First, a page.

Select pharmacies are offering COVID-19 vaccinations to eligible people, though appointment slots fill up quick.

Here’s where you can try to make an appointment online:

Note: CVS is not offering vaccinations to the general public at its pharmacies in Illinois.

Vaccine Hunters

Various vaccine hunting groups have sprung up on social media to help people find an appointment. The Chicago Vaccine Hunters group on Facebook is widely used.

The ILVaccine website also searches providers to show you if any appointments are open near you.


The city’s health department will work with large employers to offer vaccinations through their workplaces.

People who will be vaccinated through their workplace do not need to take action, according to the city health department.


Zocdoc lists publicly available appointments from the city’s vaccinations sites, as well as from local organizations like AMITA Health, Erie Family Health and Innovative Express Care

Not all vaccine providers in Chicago are listing their open appointments on the scheduling tool. But more providers are expected to join, according to the city.

People can sign up online for open appointments through Zocdoc. The tool will check if you are eligible to be vaccinated. If you are, it will show nearby vaccination locations and open appointments. People can then make an appointment.

You can use the Zocdoc tool by clicking here.

Mass Vaccination Sites


  • The city’s mass vaccination sites are not open to the public for appointments.

Cook County:

  • Cook County does have vaccination sites that are accepting appointments so long as you are eligible under Phase 1B+ and you live and/or work in Cook County. Appointments fill up fast. You can register with the county here or call 833-308-1988 7 a.m.-7 p.m. Monday-Friday to make an appointment and/or to get updates.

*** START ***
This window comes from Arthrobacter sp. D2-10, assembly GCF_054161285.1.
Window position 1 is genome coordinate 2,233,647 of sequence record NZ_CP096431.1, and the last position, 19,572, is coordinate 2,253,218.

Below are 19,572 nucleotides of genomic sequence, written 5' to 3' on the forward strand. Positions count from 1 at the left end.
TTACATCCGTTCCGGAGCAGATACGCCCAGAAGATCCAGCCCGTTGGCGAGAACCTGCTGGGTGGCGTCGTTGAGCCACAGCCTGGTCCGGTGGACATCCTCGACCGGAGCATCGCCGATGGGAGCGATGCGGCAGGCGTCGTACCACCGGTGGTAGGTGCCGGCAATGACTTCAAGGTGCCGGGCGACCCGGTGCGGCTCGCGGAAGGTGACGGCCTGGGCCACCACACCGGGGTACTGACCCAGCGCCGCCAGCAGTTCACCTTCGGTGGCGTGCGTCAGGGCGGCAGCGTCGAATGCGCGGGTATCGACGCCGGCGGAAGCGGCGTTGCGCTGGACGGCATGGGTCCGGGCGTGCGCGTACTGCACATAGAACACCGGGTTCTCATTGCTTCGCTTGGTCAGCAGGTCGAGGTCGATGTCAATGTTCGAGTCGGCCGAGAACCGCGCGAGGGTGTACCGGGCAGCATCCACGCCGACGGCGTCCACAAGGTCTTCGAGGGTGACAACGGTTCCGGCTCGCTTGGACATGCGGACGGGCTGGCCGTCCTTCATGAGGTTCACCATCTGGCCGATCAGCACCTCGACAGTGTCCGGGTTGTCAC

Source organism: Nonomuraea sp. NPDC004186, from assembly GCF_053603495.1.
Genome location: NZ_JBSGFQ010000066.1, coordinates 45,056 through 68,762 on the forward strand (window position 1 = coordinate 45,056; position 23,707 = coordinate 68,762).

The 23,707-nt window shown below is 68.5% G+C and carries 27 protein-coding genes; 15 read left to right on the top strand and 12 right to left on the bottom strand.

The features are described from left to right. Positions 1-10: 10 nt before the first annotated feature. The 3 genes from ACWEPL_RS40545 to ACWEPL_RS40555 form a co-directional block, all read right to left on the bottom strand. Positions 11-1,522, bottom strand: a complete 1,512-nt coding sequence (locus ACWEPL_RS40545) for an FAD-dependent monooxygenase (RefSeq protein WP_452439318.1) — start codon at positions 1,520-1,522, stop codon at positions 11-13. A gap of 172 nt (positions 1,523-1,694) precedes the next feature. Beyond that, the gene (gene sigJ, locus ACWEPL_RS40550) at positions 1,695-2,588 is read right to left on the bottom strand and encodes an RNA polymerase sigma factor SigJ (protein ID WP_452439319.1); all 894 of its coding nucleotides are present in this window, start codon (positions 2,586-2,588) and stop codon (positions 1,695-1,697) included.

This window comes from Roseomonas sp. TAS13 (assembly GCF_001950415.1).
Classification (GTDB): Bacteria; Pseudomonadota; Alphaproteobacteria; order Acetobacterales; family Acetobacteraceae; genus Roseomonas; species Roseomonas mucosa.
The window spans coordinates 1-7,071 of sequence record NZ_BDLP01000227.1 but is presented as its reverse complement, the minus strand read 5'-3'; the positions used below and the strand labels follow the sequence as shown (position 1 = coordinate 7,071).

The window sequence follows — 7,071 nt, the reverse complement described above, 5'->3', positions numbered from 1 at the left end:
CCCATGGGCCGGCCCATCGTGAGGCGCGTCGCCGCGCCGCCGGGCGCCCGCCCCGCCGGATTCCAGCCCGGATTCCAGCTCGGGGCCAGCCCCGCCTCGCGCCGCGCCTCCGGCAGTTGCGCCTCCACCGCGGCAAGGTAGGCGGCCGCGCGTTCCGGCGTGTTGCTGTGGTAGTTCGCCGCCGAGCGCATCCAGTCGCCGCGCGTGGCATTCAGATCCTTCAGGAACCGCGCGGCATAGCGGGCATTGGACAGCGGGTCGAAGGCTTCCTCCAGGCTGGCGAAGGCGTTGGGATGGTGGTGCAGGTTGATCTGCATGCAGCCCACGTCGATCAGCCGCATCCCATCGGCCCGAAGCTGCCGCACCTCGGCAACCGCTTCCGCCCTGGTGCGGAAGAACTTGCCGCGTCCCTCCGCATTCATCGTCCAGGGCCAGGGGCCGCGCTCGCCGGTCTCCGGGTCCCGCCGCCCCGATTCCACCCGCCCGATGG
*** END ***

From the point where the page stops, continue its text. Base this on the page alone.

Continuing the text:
United Center


People who are homebound for various reasons can sign up online to get vaccinated against coronavirus at their home. Their caregivers will also be vaccinated under the program. The program is expected to take several months to complete.


Where To Get Vaccinated

Chicago’s health department has a map of some vaccine providers in and around the city:

When Will I Be Eligible?

Here’s the city’s tentative timeline:

  • Phase 1A: Continuing. Covers health care workers and people living and working in long-term care facilities.
  • Phase 1B: Continuing. Covers Chicagoans 65 and older and frontline essential workers.
  • Phase 1C: Continuing. Covers other essential workers and people ages 16-64 with underlying medical conditions that put them at risk for severe cases of COVID-19.
  • Phase 2: Expected to begin May 31. Covers all Chicagoans 16 and older.

Everyone 16 and older who lives in Illinois outside of Chicago will be eligible come April 12.

Children will likely not be vaccinated until the summer or later, Arwady has said.

Read more: Coronavirus Vaccine Available To All Chicagoans By End Of May? City Reveals Tentative Plan

How To Get Updates

You can sign up with Chi COVID Coach to get updates from the city’s health department on its vaccination campaign.

You can check the health department’s website for information.

You can also contact Block Club’s free coronavirus hotline with questions or sign up for our free text alerts for breaking news.

Read More

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Coronavirus Vaccine Available To All Chicagoans By End Of May? City Reveals Tentative Plan

Chicago’s Health Care Workers Can Now Get Vaccinated Against Coronavirus. Here’s How To Sign Up